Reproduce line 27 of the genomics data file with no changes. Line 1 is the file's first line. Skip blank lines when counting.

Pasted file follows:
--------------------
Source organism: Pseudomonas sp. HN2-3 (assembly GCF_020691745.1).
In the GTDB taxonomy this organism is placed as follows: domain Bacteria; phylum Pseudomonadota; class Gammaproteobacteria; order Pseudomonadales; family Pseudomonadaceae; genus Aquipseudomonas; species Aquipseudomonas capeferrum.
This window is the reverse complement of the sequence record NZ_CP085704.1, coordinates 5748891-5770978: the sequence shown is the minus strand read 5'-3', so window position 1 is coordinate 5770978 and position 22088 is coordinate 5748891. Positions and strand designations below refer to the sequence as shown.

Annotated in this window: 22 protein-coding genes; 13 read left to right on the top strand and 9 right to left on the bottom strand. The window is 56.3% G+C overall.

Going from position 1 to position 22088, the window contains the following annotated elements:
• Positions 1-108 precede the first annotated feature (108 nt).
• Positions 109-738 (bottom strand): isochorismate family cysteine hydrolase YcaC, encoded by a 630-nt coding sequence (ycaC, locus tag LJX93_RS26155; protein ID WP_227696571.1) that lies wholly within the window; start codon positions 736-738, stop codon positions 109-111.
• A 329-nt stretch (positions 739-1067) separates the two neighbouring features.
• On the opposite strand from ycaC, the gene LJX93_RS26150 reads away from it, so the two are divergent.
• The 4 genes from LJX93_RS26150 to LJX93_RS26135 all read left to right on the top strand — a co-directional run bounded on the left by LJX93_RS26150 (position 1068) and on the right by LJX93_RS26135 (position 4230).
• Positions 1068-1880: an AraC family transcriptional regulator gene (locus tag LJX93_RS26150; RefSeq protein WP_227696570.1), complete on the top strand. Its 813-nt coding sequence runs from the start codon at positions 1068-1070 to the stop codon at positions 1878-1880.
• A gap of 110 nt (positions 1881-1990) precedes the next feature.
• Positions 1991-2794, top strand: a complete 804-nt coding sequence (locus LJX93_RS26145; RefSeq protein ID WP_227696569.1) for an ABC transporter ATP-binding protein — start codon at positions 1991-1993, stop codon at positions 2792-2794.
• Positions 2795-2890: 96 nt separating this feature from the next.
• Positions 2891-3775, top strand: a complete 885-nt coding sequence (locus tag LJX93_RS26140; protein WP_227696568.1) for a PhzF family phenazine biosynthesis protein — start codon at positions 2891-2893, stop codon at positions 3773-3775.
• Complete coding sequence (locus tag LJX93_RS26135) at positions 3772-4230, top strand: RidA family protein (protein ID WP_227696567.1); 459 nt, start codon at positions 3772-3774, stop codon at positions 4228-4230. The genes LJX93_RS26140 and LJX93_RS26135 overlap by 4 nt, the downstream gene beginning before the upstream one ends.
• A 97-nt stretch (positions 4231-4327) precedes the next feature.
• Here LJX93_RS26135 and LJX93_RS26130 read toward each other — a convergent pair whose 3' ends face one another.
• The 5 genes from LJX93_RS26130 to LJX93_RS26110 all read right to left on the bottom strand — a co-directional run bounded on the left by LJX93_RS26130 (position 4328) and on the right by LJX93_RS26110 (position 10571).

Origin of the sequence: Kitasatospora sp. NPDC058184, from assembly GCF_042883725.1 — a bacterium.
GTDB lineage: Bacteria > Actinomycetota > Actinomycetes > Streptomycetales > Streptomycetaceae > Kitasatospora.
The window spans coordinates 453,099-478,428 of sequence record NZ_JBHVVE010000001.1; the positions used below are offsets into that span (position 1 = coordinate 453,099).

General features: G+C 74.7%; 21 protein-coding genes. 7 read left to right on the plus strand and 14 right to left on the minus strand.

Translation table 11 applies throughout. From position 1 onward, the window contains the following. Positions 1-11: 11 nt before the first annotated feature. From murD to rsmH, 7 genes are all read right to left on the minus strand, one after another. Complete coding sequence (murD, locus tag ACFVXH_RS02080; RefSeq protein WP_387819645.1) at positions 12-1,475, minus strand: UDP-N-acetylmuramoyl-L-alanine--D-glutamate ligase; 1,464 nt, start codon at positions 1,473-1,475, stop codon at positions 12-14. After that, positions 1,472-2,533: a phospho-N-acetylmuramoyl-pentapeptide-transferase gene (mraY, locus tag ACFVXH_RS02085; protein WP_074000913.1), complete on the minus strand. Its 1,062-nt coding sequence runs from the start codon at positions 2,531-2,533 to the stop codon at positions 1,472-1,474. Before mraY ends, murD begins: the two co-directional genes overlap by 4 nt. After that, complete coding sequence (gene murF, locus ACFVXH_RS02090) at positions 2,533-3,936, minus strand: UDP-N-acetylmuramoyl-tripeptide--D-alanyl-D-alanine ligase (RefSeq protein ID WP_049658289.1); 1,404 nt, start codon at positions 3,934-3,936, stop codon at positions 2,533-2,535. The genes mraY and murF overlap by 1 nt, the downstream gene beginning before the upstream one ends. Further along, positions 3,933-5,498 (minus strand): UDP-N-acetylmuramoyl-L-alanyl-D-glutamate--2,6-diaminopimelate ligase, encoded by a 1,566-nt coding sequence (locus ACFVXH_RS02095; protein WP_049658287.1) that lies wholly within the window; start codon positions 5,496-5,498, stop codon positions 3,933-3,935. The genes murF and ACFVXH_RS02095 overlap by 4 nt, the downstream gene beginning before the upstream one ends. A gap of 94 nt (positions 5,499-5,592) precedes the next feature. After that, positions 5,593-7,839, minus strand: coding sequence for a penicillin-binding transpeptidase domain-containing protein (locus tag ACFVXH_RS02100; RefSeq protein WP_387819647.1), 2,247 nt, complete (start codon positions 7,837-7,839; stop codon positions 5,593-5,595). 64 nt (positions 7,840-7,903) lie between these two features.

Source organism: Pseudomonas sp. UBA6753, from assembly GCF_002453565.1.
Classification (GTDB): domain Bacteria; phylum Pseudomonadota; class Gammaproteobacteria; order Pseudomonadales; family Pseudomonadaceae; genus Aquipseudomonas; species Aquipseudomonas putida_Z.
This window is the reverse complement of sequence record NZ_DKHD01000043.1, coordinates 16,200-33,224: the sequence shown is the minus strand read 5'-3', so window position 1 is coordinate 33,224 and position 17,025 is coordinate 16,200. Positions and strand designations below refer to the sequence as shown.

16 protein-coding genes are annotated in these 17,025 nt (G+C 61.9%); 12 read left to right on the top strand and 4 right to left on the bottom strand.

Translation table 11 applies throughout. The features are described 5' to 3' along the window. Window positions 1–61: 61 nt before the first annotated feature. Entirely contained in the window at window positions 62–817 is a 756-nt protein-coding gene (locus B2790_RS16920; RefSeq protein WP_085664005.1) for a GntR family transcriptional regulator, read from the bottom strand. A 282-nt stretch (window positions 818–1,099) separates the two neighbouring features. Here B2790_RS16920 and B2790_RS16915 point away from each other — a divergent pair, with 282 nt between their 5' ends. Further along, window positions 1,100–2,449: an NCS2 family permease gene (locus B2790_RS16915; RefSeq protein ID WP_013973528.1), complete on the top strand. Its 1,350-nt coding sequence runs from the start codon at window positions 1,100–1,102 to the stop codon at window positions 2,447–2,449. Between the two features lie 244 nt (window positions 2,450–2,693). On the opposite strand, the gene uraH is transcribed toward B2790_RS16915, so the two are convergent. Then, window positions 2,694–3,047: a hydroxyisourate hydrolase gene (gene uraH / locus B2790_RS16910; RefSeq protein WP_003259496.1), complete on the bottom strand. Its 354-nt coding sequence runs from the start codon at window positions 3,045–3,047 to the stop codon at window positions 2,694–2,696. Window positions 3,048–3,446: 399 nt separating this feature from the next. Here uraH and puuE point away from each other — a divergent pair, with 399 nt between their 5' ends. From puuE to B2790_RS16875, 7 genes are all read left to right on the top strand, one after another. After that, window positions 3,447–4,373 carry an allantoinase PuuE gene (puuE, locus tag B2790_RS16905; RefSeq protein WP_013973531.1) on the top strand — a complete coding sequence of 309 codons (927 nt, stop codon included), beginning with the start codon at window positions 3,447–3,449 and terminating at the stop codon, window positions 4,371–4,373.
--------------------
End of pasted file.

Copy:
This window is the reverse complement of sequence record NZ_DKHD01000043.1, coordinates 16,200-33,224: the sequence shown is the minus strand read 5'-3', so window position 1 is coordinate 33,224 and position 17,025 is coordinate 16,200. Positions and strand designations below refer to the sequence as shown.